Fermenting and Storing Kraut in Small Jars, without Pasteurization or Refrigeration

cabbage-heads-2-croppedI’ve more than once seen Extension home-ec agents roll their eyes when asked if it’s possible to store sauerkraut in the same jar in which it has fermented, with no heating or chilling. Where do such ideas come from? the agents ask.

From Extension’s mother agency, the U.S. Department of Agriculture, of course! Randal Oulton recently sent me a 1936 USDA press release, intended for radio broadcast, about how USDA researchers had made and stored sauerrüben—fermented shredded turnip—in just this way:

Shredded [and salted] turnips were packed in 2-quart glass jars, which held approximately 4 pounds of turnips each when packed firmly. Because of the pressure produced by the gas released during the initial fermentation, the lids of the jars had to be left loose. By this means the gas was allowed to escape, yet at the same time a sufficient concentration of carbon dioxide to prevent aerobic spoilage was maintained over the fermenting material. As the evolution of the gas lifted considerable quantities of the juice to the top of the jar, causing it to overflow, the jars were placed in enameled pans until the period of gas formation was over. Once each 24 hours the lids were removed, the shreds were pushed down into the jars by means of a wooden spoon or blunt wooden stick, the lost juice was returned to the jars, and the lids were replaced.

I wonder if the researchers strained out the fruit flies before returning the juice to the jars. Anyway, the report continues:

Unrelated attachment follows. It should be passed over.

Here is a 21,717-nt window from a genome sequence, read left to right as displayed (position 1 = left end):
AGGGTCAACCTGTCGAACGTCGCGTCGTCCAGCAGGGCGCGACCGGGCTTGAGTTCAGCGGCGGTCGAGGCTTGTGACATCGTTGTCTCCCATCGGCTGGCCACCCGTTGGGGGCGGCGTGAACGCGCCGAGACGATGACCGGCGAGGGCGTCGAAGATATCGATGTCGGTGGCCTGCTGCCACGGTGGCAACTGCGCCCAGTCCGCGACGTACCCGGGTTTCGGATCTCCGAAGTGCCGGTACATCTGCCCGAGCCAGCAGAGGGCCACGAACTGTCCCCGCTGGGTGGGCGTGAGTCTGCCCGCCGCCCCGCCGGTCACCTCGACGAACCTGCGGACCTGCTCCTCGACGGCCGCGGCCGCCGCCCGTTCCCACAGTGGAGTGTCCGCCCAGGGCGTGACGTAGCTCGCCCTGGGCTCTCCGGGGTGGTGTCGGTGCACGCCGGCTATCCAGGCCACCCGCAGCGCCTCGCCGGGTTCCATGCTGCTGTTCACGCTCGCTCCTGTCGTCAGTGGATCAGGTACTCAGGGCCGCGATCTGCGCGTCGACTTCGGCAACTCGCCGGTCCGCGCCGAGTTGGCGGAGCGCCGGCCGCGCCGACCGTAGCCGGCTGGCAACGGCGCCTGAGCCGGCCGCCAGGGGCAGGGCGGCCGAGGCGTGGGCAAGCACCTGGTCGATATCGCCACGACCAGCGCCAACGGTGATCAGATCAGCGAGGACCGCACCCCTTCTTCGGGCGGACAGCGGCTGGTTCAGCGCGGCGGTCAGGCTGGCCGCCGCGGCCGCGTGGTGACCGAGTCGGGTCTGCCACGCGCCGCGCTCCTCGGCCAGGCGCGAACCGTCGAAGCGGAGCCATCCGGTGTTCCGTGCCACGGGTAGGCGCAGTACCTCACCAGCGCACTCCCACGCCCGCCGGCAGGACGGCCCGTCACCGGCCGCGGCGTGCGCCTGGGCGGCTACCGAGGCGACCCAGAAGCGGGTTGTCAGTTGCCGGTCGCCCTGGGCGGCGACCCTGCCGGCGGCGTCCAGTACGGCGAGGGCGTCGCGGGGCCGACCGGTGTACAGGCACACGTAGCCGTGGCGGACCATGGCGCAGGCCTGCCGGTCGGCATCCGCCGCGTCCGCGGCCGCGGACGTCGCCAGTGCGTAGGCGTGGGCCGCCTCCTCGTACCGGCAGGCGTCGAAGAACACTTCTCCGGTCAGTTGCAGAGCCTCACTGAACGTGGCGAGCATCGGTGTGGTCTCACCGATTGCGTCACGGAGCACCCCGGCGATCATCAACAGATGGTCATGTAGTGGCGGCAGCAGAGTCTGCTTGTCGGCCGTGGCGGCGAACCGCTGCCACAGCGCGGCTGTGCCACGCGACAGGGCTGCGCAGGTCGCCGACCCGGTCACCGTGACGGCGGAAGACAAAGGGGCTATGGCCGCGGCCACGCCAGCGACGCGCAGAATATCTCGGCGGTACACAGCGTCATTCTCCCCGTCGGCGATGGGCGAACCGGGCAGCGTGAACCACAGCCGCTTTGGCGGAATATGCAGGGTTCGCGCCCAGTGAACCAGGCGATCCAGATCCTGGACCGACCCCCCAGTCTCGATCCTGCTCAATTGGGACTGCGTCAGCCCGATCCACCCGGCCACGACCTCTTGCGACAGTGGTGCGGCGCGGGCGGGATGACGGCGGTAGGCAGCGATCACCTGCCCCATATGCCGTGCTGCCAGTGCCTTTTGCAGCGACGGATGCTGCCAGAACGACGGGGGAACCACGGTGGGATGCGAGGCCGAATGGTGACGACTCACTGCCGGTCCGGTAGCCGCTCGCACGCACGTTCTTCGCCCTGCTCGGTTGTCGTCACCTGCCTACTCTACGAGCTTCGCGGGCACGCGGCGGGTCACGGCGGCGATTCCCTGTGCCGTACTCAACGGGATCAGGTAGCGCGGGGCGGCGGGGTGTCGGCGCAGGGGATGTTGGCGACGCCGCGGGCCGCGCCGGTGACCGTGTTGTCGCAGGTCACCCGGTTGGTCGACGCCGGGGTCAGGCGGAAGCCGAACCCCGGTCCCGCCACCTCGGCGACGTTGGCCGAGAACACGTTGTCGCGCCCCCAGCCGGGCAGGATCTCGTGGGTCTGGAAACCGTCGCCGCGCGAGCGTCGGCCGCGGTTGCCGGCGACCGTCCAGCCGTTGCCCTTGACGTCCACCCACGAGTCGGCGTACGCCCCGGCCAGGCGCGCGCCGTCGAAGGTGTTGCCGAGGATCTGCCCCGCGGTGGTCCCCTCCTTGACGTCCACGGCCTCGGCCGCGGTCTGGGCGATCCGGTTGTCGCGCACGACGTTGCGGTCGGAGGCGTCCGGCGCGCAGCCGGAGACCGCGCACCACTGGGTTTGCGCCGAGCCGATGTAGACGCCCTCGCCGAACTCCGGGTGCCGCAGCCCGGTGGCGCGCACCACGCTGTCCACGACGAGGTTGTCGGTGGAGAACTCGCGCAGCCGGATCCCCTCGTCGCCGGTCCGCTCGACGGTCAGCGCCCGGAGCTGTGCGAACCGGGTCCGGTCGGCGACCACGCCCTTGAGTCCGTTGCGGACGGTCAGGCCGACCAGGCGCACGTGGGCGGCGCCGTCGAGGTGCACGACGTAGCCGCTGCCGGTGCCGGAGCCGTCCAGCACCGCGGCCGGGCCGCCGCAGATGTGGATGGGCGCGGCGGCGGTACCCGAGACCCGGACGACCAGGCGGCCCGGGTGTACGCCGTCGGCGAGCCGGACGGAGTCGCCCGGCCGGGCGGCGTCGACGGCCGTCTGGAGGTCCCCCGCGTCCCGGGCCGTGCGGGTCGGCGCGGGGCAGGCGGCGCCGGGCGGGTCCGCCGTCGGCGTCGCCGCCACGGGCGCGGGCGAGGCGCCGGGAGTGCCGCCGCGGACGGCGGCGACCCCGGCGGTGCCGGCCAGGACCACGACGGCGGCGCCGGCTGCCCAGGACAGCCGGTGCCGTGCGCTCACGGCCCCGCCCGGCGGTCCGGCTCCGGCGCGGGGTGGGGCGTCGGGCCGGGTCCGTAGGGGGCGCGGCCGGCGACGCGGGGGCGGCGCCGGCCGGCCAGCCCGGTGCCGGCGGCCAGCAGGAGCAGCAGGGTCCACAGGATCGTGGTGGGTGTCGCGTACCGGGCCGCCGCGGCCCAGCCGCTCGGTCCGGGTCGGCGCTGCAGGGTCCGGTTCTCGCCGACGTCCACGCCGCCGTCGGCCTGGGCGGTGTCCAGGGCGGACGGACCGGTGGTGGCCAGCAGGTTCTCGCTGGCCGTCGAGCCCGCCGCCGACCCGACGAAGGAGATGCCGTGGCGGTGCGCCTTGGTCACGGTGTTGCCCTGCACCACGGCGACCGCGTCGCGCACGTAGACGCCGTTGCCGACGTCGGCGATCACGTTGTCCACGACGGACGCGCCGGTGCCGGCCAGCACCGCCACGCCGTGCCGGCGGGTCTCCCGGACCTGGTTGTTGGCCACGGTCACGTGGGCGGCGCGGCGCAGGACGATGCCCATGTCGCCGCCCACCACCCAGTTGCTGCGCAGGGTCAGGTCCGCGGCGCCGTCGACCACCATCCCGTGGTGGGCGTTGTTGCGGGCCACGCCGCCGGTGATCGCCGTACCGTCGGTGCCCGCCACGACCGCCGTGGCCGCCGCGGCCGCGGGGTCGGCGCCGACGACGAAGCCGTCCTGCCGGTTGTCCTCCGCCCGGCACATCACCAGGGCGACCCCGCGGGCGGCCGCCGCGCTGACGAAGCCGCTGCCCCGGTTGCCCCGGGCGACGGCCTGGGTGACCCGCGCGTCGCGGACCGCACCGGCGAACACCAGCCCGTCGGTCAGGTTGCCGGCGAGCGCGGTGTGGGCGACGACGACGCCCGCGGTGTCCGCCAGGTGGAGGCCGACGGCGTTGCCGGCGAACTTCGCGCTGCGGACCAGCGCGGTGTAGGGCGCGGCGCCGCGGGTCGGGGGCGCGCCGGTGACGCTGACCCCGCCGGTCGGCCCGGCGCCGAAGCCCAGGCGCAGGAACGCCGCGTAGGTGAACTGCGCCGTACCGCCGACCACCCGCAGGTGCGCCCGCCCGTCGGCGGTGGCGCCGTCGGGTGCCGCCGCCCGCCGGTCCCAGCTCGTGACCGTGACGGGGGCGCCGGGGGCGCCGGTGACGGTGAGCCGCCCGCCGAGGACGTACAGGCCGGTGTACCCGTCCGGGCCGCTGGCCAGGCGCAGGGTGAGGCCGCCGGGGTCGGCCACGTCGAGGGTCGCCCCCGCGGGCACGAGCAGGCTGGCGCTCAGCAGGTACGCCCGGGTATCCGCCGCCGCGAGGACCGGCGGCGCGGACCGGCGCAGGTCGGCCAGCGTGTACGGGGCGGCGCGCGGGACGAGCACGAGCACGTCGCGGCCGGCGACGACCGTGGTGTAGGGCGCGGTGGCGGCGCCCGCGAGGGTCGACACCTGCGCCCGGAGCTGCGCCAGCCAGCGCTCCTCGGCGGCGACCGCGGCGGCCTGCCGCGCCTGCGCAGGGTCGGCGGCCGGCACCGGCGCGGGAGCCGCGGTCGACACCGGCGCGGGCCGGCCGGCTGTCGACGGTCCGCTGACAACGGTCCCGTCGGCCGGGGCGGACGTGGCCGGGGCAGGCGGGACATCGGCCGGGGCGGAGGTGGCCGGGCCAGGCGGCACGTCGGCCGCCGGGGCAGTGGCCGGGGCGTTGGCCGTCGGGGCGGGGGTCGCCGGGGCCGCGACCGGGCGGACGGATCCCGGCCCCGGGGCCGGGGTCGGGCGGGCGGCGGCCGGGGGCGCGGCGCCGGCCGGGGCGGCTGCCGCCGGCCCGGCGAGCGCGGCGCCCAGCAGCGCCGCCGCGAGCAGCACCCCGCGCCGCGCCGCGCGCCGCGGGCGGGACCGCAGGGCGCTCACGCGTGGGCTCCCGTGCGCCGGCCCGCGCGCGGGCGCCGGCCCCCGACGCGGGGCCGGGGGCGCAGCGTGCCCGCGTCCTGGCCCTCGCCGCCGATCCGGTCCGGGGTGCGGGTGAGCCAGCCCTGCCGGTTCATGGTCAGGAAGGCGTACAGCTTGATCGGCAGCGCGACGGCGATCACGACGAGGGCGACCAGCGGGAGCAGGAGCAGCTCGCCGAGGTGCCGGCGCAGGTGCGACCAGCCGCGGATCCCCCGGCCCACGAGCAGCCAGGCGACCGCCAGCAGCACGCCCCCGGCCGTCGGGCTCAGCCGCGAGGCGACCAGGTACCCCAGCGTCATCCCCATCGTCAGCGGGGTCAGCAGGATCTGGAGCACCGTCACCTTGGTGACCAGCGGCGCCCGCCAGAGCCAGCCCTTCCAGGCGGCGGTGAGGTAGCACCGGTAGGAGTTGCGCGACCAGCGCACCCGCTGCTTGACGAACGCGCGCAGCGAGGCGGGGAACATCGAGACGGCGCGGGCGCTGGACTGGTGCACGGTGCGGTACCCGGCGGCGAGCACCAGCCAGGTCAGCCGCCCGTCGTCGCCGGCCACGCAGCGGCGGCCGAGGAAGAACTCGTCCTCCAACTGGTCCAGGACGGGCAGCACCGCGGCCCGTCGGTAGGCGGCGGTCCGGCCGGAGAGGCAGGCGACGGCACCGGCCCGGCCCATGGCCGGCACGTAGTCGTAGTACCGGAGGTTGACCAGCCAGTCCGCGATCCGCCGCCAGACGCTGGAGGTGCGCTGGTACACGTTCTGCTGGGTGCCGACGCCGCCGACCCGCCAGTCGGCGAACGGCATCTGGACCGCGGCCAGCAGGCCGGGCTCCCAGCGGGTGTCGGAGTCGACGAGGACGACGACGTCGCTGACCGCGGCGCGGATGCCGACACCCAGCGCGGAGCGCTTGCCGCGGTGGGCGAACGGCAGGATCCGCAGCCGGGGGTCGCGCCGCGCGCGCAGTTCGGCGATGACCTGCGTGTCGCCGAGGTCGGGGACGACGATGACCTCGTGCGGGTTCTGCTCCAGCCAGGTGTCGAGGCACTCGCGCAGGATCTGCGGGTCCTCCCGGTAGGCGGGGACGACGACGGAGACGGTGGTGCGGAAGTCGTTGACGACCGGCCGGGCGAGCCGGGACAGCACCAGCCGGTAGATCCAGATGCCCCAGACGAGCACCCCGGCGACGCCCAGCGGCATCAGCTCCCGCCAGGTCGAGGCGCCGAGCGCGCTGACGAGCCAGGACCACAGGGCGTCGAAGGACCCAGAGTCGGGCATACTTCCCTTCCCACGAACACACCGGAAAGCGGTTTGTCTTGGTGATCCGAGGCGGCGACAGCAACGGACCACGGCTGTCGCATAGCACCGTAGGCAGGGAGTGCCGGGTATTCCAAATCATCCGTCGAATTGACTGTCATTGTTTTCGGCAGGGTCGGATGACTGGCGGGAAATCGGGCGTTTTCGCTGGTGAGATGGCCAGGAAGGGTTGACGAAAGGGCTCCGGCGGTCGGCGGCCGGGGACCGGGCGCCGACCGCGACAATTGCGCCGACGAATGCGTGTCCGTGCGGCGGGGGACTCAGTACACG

As soon as the gas ceased to be given off, which required about 4 days, the jars were sealed tight and stored at room temperature. The fermentation was generally completed in 12 to 14 days, and the product was then ready for use. The product put up in this manner has been kept for 3 years and is still in excellent condition, although heat has not been applied.

Presumably the jars were stored in a cool place such as a cellar and not in a really cold place like a refrigerator. We aren’t told what kind of lids the researchers used and whether the lids formed a vacuum seal. In any case, the method worked, and the writer suggests trying it with 1-quart as well as 2-quart jars. The article makes no mention of exploding jars, which the home-ec agents always warn about.

I would certainly prefer to try this method over another recommended in the same piece: After fermenting the shredded turnip in open stone jars, you cover the surface with mineral oil.

Have you tried making and storing sauerkraut or sauerrüben in small jars without heating or chilling? How well did your method work? I’d love to hear your stories.

15 thoughts on “Fermenting and Storing Kraut in Small Jars, without Pasteurization or Refrigeration”

  1. Hmmmm, I think it would overferment and soften. Perhaps sauerrueben doesn’t act the same way sauerkraut does, but I do know that I’ve had the cabbage turn a bit too ripe if I don’t catch it in “time.” Not bad, necessarily, just funkier and a bit softer than ideal. There’s probably a sweet spot temperaturewise, though. I ferment at a slightly too high temperature, in my opinion (about 68 degrees). Held in a root cellar at, say, 55 degrees? That would certainly retard fermentation. But I think it would still continue. I’m guessing the Extension guidelines are accounting for higher or uneven temperatures.

    Mineral oil, egads! I have started adding a bit of vinegar on top of my fermented peppers in the fridge (and in the pepper sauce) because it seems to keep on producing yeast. The vinegar stops that. Perhaps the vinegar might stop fermentation in sauerkraut, too?